I wake up to the sound of my car turning on. “Crap.” I rush to the bedroom window and press my forehead against the glass, looking out at where my car should be. The streetlamp outside is illuminating my parking space with a perfect, orange glow, but my car is nowhere to be seen. I shove my feet into my slippers and run outside.
I look around frantically. God help me. “Hello?”
“Vroom,” I hear from somewhere nearby. I sneak towards the noise, fists loose but ready to form at a moment’s notice. I wish that I’d put on some kind of pyjama top before coming outside.
“Oh, yeah.” I see beams of red and white light, as if traffic is backing up around the corner. “You feel great.”
“Who’s there?” I whisper.
“Harder.” A car horn bursts forth into the night, making me flinch as if I’ve been shot at. I think about going back inside and hiding under my covers, where it’s safe, but I can’t. That’s my car’s horn.
“You’re dry. You need some lube,” someone says, in a voice that is unnaturally intoned, like a Satnav.
“I’ll let my Dad know.”
“Wh-What’s going on here?!” I cry when I see the spectacle in front of me. My car is being mounted by another, slightly smaller car. Impossibly, there is nobody driving either vehicle.
“D-dammit Dad,” my car laments, sounding also like a Satnav. “What are you doing?”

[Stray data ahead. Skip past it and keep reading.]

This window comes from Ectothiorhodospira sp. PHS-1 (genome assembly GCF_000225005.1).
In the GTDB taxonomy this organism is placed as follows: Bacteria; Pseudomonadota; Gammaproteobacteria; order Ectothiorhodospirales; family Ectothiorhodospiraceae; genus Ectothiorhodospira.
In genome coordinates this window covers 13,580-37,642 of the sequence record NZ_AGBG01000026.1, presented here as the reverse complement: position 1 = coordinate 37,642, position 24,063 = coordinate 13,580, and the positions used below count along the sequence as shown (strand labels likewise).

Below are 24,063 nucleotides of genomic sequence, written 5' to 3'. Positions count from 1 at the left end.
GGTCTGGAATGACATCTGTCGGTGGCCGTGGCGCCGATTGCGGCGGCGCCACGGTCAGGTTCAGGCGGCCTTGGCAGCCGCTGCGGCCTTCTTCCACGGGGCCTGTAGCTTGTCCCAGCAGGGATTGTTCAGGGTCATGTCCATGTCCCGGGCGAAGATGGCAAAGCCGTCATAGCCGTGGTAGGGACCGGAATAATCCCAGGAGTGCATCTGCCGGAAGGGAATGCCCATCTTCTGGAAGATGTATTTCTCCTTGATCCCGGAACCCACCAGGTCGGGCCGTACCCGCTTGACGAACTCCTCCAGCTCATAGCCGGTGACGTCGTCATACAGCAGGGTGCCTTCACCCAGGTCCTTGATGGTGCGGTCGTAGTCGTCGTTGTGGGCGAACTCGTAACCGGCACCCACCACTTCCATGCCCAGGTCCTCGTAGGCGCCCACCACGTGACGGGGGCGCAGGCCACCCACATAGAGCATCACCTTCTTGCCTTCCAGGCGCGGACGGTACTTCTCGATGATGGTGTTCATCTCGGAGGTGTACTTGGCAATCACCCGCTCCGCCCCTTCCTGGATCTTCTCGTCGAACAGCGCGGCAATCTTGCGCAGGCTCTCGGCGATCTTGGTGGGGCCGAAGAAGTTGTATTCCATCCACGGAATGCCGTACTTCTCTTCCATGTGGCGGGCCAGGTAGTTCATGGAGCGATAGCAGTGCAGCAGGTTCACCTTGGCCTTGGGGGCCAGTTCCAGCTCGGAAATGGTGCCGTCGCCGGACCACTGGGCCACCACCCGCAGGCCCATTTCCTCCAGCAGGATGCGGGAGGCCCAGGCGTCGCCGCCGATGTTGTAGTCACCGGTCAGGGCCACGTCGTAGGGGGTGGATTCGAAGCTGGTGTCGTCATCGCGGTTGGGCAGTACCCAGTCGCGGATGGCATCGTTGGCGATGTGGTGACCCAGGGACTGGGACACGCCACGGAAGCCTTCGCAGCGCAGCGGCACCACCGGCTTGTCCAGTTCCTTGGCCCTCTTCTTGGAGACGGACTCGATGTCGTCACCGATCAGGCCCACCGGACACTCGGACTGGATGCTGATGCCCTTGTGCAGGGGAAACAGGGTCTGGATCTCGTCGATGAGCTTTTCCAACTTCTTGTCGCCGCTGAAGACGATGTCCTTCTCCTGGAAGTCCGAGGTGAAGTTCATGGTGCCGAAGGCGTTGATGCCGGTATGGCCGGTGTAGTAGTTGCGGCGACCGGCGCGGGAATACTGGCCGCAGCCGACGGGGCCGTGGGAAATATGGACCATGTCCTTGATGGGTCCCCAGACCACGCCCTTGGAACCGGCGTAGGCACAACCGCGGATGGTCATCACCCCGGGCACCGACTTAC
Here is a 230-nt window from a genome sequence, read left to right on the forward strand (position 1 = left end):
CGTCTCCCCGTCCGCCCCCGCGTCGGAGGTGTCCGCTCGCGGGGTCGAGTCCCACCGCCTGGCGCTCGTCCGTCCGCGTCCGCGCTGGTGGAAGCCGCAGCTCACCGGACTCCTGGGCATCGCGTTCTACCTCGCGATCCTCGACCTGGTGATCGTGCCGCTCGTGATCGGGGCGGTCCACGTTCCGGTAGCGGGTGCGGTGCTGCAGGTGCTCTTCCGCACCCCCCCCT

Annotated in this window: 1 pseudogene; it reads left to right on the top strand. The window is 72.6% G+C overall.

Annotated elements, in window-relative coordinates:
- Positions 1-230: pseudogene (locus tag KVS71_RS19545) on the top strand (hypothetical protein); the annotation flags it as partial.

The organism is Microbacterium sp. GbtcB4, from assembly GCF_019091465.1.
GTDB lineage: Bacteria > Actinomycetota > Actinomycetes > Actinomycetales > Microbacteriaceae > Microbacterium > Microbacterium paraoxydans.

The other car sniggers. “Busted…”
I take off my slipper and whack the car that has climbed up the back of my own. Has it left scratch marks? “Bad car! Stop!” It reverses, landing on all four of its own wheels with a thump.
“Dad,” my car whines.
I don’t know what to say. “I’m not your Dad!” I must be dreaming.
“You’re my dad,” the other car says to mine, seductively, “Daddy.”
My car’s brake lights flash momentarily and it wiggles its boot. “Daddy, huh?” It backs up.
“Stop it!” I beat my car with my slipper. “Get home now, son.”
“What did you call me?” my car says, hopefully.
I blush. “Nothing.”
“But Dad,” it says.
“I’m not your Dad!”
“You’re so cruel!” it shouts at me as it drives away to its parking spot.
“And you,” I say to the other car. “You. You keep away.”
“You need to take better care of your son.”
“He’s not my son!” I shout back. The strange car doesn’t listen to me, however. It turns a corner and disappears from sight. I slide my slipper back on and approach my car. Its windscreen is wet. It seems to be sobbing. I sigh. “There, there.” I say, patting its front like a crazy person. It cries louder. It’s gonna wake up the whole neighbourhood at this rate. “It’s ok.” I swallow. “Son.”
It stops sobbing so hard. “Son?”
“Sure,” I say. Its windscreen wipers activate. “Don’t worry.”
It sniffles. “L-love you, Dad.”
God help me. “I, um, love you too. Son.”